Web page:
As dedicated eye care practitioners, it is our responsibility to be vigilant during ocular examinations—to not only scan for eye problems, but also associated morbidity secondary to systemic disease. This is certainly true for any contact lens/anterior segment examination, something we are often called upon to perform several times each day.

In the past, epidemiological studies and careful clinical observation have detected many conditions that were found in tandem. For example, a recent publication by Arie Y. Nemet, M.D., and colleagues highlights the need to consider associated morbidity with one common ocular complication—blepharitis.1 The authors noticed that a significantly higher tendency to develop blepharitis occurs demographically in populations of a lower socioeconomic class, populations living in urban settings and Ashkenazi Jews.1

From a systemic standpoint, the authors notice a significant association with several inflammatory diseases (gastritis, rosacea, peptic ulcer, asthma, arthropathy and ulcerative colitis), psychologic conditions (anxiety, irritable bowel syndrome, neurosis and depression), hormonal anomalies (hypothyroidism and benign prostatic hypertrophy), cardiovascular diseases (carotid artery disease, hypertension, hyperlipidemia and ischemic heart disease) and other eye conditions (chalazion and pterygium).1 It’s important to emphasize that detecting an association of blepharitis with other systemic conditions or diseases does, in no way, establish causality.

Systemic conditions may be indirectly associated with some eye diseases—like blepharitis—through an inflammatory, hormonal or infectious cause, but a direct link is always possible, as cited above.1-6

How do we get from coronary artery disease, hyperlipidemia and ischemic heart disease to a commonly seen eye condition like blepharitis? What might appear to be a really big leap, may actually make sense anatomically. For example, associated cardiovascular disease may have a link to blepharitis. The eyelids and meibomian glands have a rich blood supply and likely affect the function of the glands directly.1

On a related note, a new research frontier has emerged looking at what role different micro-organisms (viruses, fungi and bacteria) play in acquiring diseases and any associated morbidity or co-diseases. A few significant examples include: H. pylori causing peptic ulcers, coronary artery disease and myocardial damage from bacterial infection and the enteroviral infection of beta cells in childhood diabetes.2-4 Additional research is needed to establish cause and effect, mechanisms and ultimately, a cure.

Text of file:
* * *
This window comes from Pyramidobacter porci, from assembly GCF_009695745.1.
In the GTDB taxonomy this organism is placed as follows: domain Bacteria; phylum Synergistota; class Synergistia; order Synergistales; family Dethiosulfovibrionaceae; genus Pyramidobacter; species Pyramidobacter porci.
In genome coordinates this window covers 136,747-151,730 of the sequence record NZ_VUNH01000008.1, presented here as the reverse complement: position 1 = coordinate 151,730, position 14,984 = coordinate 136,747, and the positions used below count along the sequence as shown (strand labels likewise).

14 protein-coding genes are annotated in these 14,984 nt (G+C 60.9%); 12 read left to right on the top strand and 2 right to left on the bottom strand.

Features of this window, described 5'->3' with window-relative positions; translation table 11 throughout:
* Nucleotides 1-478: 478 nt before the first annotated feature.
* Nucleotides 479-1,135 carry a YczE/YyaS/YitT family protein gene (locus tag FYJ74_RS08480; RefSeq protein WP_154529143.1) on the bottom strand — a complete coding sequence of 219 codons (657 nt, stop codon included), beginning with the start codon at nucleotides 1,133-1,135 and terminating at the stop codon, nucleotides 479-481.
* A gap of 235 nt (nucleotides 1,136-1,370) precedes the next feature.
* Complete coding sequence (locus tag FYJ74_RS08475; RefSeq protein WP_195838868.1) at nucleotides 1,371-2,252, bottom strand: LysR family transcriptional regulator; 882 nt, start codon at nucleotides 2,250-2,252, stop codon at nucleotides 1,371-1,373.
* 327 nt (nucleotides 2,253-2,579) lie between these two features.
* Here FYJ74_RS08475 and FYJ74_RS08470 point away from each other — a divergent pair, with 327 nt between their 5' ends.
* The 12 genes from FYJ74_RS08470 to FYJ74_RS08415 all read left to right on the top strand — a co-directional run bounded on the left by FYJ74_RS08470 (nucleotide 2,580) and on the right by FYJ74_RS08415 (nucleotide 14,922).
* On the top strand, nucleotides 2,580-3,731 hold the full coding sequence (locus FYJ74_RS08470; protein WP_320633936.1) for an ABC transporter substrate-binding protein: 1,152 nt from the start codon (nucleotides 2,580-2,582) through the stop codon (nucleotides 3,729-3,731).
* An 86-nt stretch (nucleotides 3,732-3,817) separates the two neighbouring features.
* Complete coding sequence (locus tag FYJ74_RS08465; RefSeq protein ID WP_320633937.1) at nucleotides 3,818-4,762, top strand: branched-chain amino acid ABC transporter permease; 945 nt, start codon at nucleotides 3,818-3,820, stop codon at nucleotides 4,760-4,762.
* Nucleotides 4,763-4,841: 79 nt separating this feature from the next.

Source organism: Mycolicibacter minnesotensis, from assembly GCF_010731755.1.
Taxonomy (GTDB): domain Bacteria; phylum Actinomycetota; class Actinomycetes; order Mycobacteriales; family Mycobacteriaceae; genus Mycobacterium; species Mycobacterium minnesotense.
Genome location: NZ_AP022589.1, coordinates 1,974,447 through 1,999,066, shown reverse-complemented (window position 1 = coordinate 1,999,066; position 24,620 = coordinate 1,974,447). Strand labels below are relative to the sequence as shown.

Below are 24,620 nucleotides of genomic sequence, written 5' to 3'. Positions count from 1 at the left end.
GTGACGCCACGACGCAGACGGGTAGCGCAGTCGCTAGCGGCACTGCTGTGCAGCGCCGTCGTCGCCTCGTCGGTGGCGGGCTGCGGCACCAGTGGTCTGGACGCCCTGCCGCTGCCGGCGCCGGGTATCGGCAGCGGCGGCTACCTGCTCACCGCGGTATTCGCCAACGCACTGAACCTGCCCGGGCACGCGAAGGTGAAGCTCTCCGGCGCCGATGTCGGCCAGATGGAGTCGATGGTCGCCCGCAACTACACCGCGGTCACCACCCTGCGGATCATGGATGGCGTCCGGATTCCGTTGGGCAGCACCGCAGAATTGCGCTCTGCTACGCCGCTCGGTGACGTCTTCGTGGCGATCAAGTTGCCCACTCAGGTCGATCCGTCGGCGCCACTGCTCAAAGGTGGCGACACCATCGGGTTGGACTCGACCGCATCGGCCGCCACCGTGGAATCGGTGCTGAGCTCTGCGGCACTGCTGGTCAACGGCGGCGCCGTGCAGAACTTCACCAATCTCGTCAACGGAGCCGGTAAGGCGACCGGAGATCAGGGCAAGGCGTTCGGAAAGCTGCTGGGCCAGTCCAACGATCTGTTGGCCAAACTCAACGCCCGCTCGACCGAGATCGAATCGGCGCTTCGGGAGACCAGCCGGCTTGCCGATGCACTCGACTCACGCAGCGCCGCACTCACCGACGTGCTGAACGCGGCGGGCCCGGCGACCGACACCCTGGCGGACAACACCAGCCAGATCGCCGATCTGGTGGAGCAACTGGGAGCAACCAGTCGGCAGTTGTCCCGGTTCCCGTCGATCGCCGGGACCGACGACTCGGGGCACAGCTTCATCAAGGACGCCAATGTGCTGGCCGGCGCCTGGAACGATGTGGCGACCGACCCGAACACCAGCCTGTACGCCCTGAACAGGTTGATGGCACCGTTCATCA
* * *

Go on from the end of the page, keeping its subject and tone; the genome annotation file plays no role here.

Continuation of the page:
On a higher order, surrogates like Demodex have been implemented in rosacea infectivity—possibly due to the organism carrying the bacteria, Bacillus oleronius.5 In addition, amoebae are the natural host by proxy for Legionella pneumophilia and play an essential role in bacterial ecology and infection in humans.6

Understanding these complex pathophysiologic associations between diseases and their triggers may eventually help practitioners recognize, treat and manage various conditions. Avoiding the possible triggers or blocking the responsible pathways should improve the prognosis and minimize associated morbidity that is commonly encountered in many of these conditions.

Remember to always practice with your eyes wide open in order to recognize the connections between clinically seen ailments to systemic diseases, even when they may not make a lot of sense at first glance. This is all part of our job as we attempt to “crack the code.” 

1. Nemet AY, Vinker S, Kaiserman I. Associated morbidity of blepharitis. Ophthalmology. 2011 Jun;118(6):1062-8.
2. U.S. Department of Health and Human Services. National Digestive Diseases Information Clearinghouse. NIH Publication No. 10-4225. 2010 Apr. Available at: (accessed July 2011).
3. Stollberger C, Molzer G, Finsterer J. Seroprevalence of antibodies to microorganisms known to cause arterial and myocardial damage in patients with or without coronary stensosis. Clin Diagn Lab Immunol. 2001 Sep;8(5):997-1002.
4. Kahn M. Studies point to viruses as cause of diabetes. Reuters. 2009 Mar 5. Available at: (accessed July 2011).
5. Pascoe D. Where the rosacea community meets to support each other. Rosacea Support Group. 2007 Jul. Available at: (accessed July 2011).
6. Garcia MT, Jones S, Pelaz C, et al. Acanthamoeba polyphaga resuscitates viable non-culturable Legionella pneumophilia after disinfection. Environ Microbiol. 2007 May;9(5):1267-77.